: In this essay, Davion argues that many arguments appealing to an "intuition" that reproductive cloning is morally wrong because it is "unnatural" rely upon an underlying moral assumption that only heterosexuality is "natural," an assumption that grounds extreme homophobia in America. Therefore, critics of cloning who are in favor of gay and lesbian equality have reasons to avoid prescriptive appeals to the so-called "natural" in making their arguments. Davion then suggests anticloning arguments that do not make such appeals.
Biocentric individualism, the position that all life has intrinsic value, is of no practical help in policy-making contexts. Examples commonly used in discussions of biocentric individualism are themselves alienating and threaten to make environmental philosophy appear irrelevant to policy decisions. Hence, both biocentric individualism and typical discussions of it are problematic for those wishing to make environmental philosophy useful in policy. A recent article by Jason Kawall, in which he attempts to defend biocentric individualism, demonstrates these points.
In this paper I link the very interesting analysis of responsibility provided by Larry May and Robert Strikwerda in "Men in Groups: Collective Responsibility for Rape (May and Strikwerda 1994) to some strategies for helping women avoid rape. In addition, I call for some clarification on May and Strikwerda's claim that rapists are fully responsible for their actions and that it is largely a matter of luck which men actually turn out to be rapists.
I reply to Laura Duhan Kaplan that I do not suggest women's political choices concerning pacifism are determined by biology. Although I contend the practice of mothering does not imply a pacifist commitment, this does not imply that the practice of mothering is inconsistent with such a commitment. Further, because the practice of mothering is not limited to women, even if it is inconsistent with pacifist commitment, this does not limit choices based on biology.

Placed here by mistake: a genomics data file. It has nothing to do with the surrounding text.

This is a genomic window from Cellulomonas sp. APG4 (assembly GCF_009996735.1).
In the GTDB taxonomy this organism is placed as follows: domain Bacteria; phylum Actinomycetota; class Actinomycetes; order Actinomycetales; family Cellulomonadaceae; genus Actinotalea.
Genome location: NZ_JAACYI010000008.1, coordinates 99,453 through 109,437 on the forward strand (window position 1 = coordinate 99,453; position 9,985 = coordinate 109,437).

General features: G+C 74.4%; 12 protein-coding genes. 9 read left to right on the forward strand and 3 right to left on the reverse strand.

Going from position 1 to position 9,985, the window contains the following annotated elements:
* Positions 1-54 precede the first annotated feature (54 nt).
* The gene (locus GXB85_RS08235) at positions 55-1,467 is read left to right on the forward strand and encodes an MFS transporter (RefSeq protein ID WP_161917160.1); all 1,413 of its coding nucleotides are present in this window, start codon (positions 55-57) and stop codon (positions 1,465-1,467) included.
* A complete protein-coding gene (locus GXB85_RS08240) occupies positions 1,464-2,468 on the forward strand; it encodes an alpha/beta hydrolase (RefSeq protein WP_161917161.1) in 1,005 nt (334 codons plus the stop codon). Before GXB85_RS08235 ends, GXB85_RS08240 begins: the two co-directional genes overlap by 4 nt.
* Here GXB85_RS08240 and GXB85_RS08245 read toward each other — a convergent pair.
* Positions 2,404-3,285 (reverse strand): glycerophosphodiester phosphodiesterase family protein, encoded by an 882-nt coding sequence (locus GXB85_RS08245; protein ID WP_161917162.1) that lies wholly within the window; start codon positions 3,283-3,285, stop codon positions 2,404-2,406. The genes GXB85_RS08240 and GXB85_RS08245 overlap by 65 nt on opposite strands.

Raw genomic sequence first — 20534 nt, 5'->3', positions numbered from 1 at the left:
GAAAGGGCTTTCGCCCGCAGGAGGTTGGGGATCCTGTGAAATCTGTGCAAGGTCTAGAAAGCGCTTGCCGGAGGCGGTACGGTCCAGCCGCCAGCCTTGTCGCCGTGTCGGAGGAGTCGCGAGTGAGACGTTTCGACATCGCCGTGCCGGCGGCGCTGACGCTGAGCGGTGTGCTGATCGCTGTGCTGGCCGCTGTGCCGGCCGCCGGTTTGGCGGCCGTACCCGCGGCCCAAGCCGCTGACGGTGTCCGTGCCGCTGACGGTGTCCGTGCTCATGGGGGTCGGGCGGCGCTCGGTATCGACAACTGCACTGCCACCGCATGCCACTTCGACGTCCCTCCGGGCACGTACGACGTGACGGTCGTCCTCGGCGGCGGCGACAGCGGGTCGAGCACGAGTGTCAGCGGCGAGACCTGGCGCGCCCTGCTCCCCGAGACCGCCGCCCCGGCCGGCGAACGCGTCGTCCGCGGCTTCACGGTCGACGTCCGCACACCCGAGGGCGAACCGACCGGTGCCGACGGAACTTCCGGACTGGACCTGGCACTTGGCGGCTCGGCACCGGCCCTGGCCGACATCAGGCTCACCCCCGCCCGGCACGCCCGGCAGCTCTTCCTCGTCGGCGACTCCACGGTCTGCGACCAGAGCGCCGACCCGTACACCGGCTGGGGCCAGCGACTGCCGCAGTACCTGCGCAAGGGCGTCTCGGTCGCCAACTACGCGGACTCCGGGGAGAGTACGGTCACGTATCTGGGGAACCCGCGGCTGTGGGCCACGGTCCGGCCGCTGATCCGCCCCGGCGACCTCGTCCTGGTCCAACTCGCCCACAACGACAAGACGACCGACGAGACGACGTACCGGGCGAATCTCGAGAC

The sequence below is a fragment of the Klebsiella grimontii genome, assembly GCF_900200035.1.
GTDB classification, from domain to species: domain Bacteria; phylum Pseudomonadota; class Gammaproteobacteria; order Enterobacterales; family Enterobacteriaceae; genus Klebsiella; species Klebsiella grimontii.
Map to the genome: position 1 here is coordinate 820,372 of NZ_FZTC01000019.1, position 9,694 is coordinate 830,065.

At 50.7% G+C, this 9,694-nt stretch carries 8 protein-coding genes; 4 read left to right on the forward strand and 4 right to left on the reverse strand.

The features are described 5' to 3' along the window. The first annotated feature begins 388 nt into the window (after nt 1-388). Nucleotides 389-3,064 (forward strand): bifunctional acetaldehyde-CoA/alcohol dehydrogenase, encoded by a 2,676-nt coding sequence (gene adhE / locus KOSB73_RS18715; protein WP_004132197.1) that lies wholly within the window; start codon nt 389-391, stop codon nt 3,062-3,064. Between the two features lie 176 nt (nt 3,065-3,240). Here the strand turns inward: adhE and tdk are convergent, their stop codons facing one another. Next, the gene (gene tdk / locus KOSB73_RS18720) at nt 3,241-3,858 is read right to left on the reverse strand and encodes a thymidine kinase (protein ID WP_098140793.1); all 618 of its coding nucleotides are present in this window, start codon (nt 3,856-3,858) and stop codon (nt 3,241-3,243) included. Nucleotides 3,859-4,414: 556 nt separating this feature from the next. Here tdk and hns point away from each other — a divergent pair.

I argue there is no pacifist commitment implied by the practice of mothering, contrary to what Ruddick suggests. Using violence in certain situations is consistent with the goals of this practice. Furthermore, I use Ruddick's valuable analysis of the care for particular individuals involved in this practice to show why pacifism may be incompatible with caring passionately for individuals. If giving up passionate attachments to individuals is necessary for pacifist commitment as Ghandi claims, then the price is too high.
In this paper I argue against the view widely held among feminists that nurturing and competition are incompatible. I also explore the following two more specific objections against competition: (1) competitions are "mini-wars" which encourage hatred; (2) while not "mini-wars," competitions foster a war-like mentality. Underlying these objections is the fear that too strong a sense of self makes war likely by severing connection with others. I argue that because patriarchy encourages women to have too little sense of self, some (...) competition may be useful. (shrink)